Some Sirius musing about the winter sky

I love the southern winter sky, the clarity that a cold night can bring, Orion and dogs returning like old friends, Sirius, and every other one of those twinkling lights that spread beyond my ability to grasp their distance in any meaningful manner.

It’s always tempting to break out in a rousing rendition of “Twinkle, twinkle, little star, how I wonder what you are.”

Stars twinkle because the Earth’s layered atmosphere, acting like a prism, bends the starlight (think how a straw looks in a glass of water) in many directions.

We interpret this motion as twinkling. If we were on the space station, the stars would appear as sharp points of light. Stars closer to the horizon twinkle more than stars overhead because they’re seen through more miles of atmosphere.

Humans have watched the stars since they slept out under the night sky. Like us, they tried to make sense of what they saw, even without a telescope.

The only way some questions could be answered (if you didn’t want to keep repeating, ‘I don’t know!’ to every question from your child) was to put what you saw into a system.

Cultures have a rich history of stories and myths that often answered “why” in tales of epic battles and judgments of the gods.

Some cultures worshipped the brightest star in the sky – Sirius; others linked it to summer heat (it’s roughly in the same path as the sun during the summer). Its name may come from seirios, meaning scorcher (although some references say it means twinkling), which might explain the phrase “dog days of summer.”

Then there’s the aliens-came-from-Sirius theory, based on the West African Dogon tribe that worshipped Sirius (the Dog star) for thousands of years and believed Sirius had a heavy, invisible companion star.

Tribal priests said amphibious gods resembling mermen and mermaids dropped by from the Dog Star and shared this information.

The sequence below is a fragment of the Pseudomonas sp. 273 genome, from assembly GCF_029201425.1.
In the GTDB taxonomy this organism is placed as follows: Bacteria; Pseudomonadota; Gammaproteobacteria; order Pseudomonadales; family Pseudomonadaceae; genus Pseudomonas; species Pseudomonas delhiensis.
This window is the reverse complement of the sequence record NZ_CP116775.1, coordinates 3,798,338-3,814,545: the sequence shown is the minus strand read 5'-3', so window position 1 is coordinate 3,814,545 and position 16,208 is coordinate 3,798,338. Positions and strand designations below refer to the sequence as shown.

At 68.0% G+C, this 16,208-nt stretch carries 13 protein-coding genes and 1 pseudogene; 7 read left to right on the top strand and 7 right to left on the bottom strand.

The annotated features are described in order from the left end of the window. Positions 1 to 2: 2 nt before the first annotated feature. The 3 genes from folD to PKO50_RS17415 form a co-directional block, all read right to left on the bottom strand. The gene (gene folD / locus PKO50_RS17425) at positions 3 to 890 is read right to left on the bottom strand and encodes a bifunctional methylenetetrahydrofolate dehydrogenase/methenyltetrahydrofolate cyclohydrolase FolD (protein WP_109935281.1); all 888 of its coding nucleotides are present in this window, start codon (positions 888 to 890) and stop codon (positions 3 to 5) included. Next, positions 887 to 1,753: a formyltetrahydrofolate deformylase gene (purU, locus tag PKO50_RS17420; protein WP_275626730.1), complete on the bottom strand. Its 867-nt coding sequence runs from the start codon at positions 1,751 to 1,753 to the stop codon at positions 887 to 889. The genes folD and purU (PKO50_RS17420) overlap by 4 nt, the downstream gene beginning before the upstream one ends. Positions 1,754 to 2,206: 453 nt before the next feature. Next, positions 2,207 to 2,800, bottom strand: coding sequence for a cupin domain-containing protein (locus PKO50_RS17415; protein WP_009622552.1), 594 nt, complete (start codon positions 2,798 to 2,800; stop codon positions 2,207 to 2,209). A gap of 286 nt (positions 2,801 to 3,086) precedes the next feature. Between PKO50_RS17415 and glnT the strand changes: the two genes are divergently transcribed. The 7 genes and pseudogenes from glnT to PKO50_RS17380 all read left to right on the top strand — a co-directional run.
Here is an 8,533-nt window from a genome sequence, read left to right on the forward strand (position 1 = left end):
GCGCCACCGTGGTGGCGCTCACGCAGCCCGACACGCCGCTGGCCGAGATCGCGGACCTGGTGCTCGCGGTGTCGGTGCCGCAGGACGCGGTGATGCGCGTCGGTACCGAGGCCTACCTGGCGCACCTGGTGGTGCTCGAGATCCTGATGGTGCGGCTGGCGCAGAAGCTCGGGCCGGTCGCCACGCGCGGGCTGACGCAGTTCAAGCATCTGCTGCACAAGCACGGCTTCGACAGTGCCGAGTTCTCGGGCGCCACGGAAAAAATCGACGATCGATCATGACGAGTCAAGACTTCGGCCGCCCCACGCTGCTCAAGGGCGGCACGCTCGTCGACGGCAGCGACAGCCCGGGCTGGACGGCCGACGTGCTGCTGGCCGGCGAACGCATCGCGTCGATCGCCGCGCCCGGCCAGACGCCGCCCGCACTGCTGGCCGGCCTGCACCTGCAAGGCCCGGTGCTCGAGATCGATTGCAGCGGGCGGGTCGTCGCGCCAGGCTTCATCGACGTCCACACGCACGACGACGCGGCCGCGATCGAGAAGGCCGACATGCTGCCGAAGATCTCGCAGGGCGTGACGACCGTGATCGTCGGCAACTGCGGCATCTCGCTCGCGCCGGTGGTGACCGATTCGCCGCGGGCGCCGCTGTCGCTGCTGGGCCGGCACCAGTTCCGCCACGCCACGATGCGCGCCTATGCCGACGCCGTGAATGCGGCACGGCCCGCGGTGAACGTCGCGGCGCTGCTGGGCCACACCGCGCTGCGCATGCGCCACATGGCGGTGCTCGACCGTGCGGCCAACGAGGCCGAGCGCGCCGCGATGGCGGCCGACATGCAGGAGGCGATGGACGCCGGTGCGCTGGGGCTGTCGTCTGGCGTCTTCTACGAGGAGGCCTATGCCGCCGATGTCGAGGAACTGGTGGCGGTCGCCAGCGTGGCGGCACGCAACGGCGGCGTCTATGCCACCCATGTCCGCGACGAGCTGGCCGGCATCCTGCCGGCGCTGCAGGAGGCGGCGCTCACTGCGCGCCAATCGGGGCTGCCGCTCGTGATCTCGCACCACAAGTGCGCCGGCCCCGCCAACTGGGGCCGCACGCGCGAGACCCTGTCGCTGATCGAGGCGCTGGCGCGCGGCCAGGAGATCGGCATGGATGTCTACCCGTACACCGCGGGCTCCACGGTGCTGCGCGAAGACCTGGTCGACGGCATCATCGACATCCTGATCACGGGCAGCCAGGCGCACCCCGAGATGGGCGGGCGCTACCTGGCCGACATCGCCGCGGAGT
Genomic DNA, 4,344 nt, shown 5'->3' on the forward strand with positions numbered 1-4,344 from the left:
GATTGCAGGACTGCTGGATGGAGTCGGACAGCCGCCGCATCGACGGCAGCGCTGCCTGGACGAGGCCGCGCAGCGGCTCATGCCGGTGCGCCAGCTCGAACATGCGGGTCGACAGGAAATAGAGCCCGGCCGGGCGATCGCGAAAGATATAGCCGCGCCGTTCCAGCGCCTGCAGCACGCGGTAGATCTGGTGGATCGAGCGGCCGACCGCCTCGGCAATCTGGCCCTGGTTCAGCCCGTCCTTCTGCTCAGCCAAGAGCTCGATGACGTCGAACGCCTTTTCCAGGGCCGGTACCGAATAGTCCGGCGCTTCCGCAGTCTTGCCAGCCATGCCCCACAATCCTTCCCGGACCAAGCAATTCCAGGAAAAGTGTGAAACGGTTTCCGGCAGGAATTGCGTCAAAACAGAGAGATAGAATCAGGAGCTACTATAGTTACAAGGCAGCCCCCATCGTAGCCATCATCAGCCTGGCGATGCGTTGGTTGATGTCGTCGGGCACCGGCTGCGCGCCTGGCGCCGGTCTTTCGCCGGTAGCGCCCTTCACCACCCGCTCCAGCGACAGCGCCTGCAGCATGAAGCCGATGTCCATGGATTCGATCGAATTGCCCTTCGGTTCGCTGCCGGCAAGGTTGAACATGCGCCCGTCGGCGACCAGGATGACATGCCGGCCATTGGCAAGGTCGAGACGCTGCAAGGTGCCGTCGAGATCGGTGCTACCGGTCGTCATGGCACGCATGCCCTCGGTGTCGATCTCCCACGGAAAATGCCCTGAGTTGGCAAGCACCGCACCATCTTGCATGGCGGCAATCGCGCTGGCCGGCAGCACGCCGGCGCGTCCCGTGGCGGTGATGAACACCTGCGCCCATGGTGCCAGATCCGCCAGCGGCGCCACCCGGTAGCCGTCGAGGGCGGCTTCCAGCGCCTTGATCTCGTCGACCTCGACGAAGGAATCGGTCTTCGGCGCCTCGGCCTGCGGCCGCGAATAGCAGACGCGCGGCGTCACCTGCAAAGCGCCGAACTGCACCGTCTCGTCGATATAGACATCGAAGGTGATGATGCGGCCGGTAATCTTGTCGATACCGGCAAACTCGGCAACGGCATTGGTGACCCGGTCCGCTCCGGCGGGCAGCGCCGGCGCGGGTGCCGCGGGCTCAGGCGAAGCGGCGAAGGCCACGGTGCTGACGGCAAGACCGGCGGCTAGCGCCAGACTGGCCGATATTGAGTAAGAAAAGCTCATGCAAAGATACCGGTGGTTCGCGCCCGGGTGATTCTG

Most researchers suggest the tribe’s stories may have incorporated information left by explorers or brought back by tribal members who served in the French military.

As one researcher put it, claims that Sumerians depicted a fish man, “proof” of the aliens, conveniently don’t mention other bas-reliefs of fish-deer and fish-lions. All of which resembles the way we sometimes react to politicians, hearing what we want to hear, ignoring that which doesn’t support our assumptions.

But back to science: follow Orion’s belt, which angles down to your left. That “line” will lead you to Sirius, the bottom point of the upside down Winter Triangle. The upper right corner of the triangle is Betelgeuse, part of Orion; the upper left of the triangle is Procyon.

The Dog Star is in the constellation alpha Canis Majoris (Larger Dog) and part of the Sirius super cluster that is moving toward the galactic center, astronomers say.

It’s an easy-to-spot star because of its blue-white twinkling brightness. Sirius is a binary or double star system, deduced by astronomers in the mid-19th century and later verified by telescope.

We see Sirius A, but unseen Sirius B (The Pup) is a white dwarf, the first of its kind to be found. They orbit around each other once about every 50 years.

Ancients called it a red star, although we see bluish-white. There’s no clear-cut explanation, since they described as red five other stars, and they are still red. On the other hand, early Chinese observers described Sirius as white.

Many have tossed in red, white and blue theories, but not even a cosmic cloud between Sirius and Earth can explain why observers in approximately the same time period recorded different colors.

How fortunate that we don’t need to know fact or fantasy to enjoy Sirius.

Columnist Sharon Wootton can be reached at 360-468-3964 or

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